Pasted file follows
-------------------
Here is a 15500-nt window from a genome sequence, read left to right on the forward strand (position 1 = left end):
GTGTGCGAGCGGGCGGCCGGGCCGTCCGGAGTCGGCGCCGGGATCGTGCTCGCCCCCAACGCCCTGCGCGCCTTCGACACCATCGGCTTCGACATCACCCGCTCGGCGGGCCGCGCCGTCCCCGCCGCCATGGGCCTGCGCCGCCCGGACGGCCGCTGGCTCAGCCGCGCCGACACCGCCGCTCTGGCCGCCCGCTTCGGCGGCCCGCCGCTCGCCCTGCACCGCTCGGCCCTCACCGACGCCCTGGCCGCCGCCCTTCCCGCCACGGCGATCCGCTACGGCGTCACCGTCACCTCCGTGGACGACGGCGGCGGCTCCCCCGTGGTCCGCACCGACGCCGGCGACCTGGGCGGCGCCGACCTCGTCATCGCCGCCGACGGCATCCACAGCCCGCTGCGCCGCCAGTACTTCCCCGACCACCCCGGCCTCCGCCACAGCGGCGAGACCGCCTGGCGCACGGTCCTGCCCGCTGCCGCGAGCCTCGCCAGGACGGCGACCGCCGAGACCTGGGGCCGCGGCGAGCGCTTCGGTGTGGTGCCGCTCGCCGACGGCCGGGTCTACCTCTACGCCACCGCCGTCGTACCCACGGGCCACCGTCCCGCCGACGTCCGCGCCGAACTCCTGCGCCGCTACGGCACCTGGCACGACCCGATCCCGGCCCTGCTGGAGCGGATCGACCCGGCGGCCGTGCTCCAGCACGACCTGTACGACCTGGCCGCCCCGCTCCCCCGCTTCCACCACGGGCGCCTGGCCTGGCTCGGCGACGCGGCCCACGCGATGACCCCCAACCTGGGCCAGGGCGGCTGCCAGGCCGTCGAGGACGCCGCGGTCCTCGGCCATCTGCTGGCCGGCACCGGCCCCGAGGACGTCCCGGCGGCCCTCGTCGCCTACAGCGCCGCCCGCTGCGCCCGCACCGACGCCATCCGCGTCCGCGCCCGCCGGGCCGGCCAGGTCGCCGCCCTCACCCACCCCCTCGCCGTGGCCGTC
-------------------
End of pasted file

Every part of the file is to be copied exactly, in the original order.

Here is a 15500-nt window from a genome sequence, read left to right on the forward strand (position 1 = left end):
GTGTGCGAGCGGGCGGCCGGGCCGTCCGGAGTCGGCGCCGGGATCGTGCTCGCCCCCAACGCCCTGCGCGCCTTCGACACCATCGGCTTCGACATCACCCGCTCGGCGGGCCGCGCCGTCCCCGCCGCCATGGGCCTGCGCCGCCCGGACGGCCGCTGGCTCAGCCGCGCCGACACCGCCGCTCTGGCCGCCCGCTTCGGCGGCCCGCCGCTCGCCCTGCACCGCTCGGCCCTCACCGACGCCCTGGCCGCCGCCCTTCCCGCCACGGCGATCCGCTACGGCGTCACCGTCACCTCCGTGGACGACGGCGGCGGCTCCCCCGTGGTCCGCACCGACGCCGGCGACCTGGGCGGCGCCGACCTCGTCATCGCCGCCGACGGCATCCACAGCCCGCTGCGCCGCCAGTACTTCCCCGACCACCCCGGCCTCCGCCACAGCGGCGAGACCGCCTGGCGCACGGTCCTGCCCGCTGCCGCGAGCCTCGCCAGGACGGCGACCGCCGAGACCTGGGGCCGCGGCGAGCGCTTCGGTGTGGTGCCGCTCGCCGACGGCCGGGTCTACCTCTACGCCACCGCCGTCGTACCCACGGGCCACCGTCCCGCCGACGTCCGCGCCGAACTCCTGCGCCGCTACGGCACCTGGCACGACCCGATCCCGGCCCTGCTGGAGCGGATCGACCCGGCGGCCGTGCTCCAGCACGACCTGTACGACCTGGCCGCCCCGCTCCCCCGCTTCCACCACGGGCGCCTGGCCTGGCTCGGCGACGCGGCCCACGCGATGACCCCCAACCTGGGCCAGGGCGGCTGCCAGGCCGTCGAGGACGCCGCGGTCCTCGGCCATCTGCTGGCCGGCACCGGCCCCGAGGACGTCCCGGCGGCCCTCGTCGCCTACAGCGCCGCCCGCTGCGCCCGCACCGACGCCATCCGCGTCCGCGCCCGCCGGGCCGGCCAGGTCGCCGCCCTCACCCACCCCCTCGCCGTGGCCGTC